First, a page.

Who inspired you to make music?
We were both inspired by our respective parents’ love of music. Timmy’s parents were a big part of the Northern Soul scene, and Damo’s parents were part of the folk scene, so we both grew up surrounded by all kinds of weird and wonderful music.
What is your creative process like? Do you start with lyrics? Instruments? Concept?
We work in separate studios, and rarely meet. Some people find that odd, but it works for us. Timmy creates an instrumental, gives it a title, and sends it to Damo who comes up with the words and the vocal melodies, then the tune is batted back and forth over the internet, with each of us adding or suggesting things, until we have a finished track we are both truly happy with. Then we start on the next one.
What do you feel is the best song you have released/written and why?
Connected (available on all major platforms!) is our first official single release, and so of course that has a special place in our hearts, but our next single, Mr. Moogie is the one which got us signed to The Animal Farm label, and we think it might actually be even better than Connected. The way we see it, if every track we release is better than the previous one, then we know we are going in the right direction.
What is the best advice you’ve been given?
Don’t bore us, get to the chorus. As club DJ’s, it is in our nature to put bare bones beats at the beginning and end of our tracks to help us mix them in and out when we play live, but one of the problems with that is that it can take a while to get to the things which make the track stand out, and which bring listeners in. Our tracks now have much more immediacy, and are much more radio and streaming friendly because of it, and we will always be grateful to our manager, Ville Leppanen, for that particular golden nugget.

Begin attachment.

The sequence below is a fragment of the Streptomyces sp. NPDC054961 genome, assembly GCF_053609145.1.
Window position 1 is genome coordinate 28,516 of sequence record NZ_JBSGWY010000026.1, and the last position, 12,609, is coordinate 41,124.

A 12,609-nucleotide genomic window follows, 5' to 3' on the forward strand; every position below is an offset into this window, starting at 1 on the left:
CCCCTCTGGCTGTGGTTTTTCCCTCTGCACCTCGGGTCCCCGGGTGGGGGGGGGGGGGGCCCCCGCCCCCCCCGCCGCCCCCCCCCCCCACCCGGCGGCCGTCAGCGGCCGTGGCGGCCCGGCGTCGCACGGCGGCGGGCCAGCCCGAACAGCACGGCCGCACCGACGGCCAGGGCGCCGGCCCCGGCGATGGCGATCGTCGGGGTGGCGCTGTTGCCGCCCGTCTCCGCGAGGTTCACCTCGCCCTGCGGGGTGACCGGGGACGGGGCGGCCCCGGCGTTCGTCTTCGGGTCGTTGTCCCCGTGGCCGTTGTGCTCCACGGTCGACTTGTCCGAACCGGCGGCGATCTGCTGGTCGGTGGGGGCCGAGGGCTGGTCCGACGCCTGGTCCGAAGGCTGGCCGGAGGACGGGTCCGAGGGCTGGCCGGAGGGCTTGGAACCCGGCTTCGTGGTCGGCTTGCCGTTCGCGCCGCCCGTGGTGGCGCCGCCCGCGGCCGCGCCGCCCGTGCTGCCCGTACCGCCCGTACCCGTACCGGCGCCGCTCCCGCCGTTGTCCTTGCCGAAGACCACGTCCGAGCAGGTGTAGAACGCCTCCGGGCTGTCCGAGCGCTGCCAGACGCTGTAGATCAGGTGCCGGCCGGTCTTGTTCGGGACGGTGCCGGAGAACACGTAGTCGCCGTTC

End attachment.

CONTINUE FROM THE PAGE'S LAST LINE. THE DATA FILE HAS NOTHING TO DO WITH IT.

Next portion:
If you could be any kind of cookie, what would it be and why? (Most important question)
A persistent internet cookie, which cannot be erased, and which ensures your internet browser always directs you to #nSECmUSIC every time you go online. If that’s not possible, then a spotty dotty one covered in Smarties will just have to do.
How do you feel the Internet has impacted the music business?
The good news is that there are no longer gatekeepers, and anyone and everyone can create and upload music to the internet. The bad news is that every day 40,000 tracks are uploaded to Spotify, and it’s so much more difficult to stand out from the crowd. That’s why we decided to sign to The Animal Farm, so they could help us stand out from the crowd and take things to the next level. So far, it’s working really well. If it wasn’t, then we probably wouldn’t be talking to you!
If you could change anything about the industry, what would it be?
We would bring back Top Of The Pops, so we could be on it, and we would insist that labels and streaming services had to reinvest the billions they have made from our music by supporting bands, festivals, clubs and live music venues, which are all struggling to keep afloat at the moment.
What is the most useless talent you have?
None of the talents we have are useless. We not only write music, but we also make videos, take photographs, create artwork, and build our own synthesisers, amongst other things. We never stop creating. If you Google #nSECmUSIC, you can see the kind of things we get up to for yourself. At the moment we are creating a huge interactive robot which will join us on stage when we play live. It’s going to be awesome.
When you’re done with music, what do you want people to think when they talk about you and your work?
We have always said that when making music stops being fun, we would stop making music, so we would like people to think “Non Stop Erotic Cabaret always looked like they were having fun”. Because we were.
What is your most recent project/upcoming project?
At the moment we are working on some new multimedia visuals and a whole new stage show for when we play live. All we need is for the pandemic to push off for good, and we will be hitting the road with a vengeance.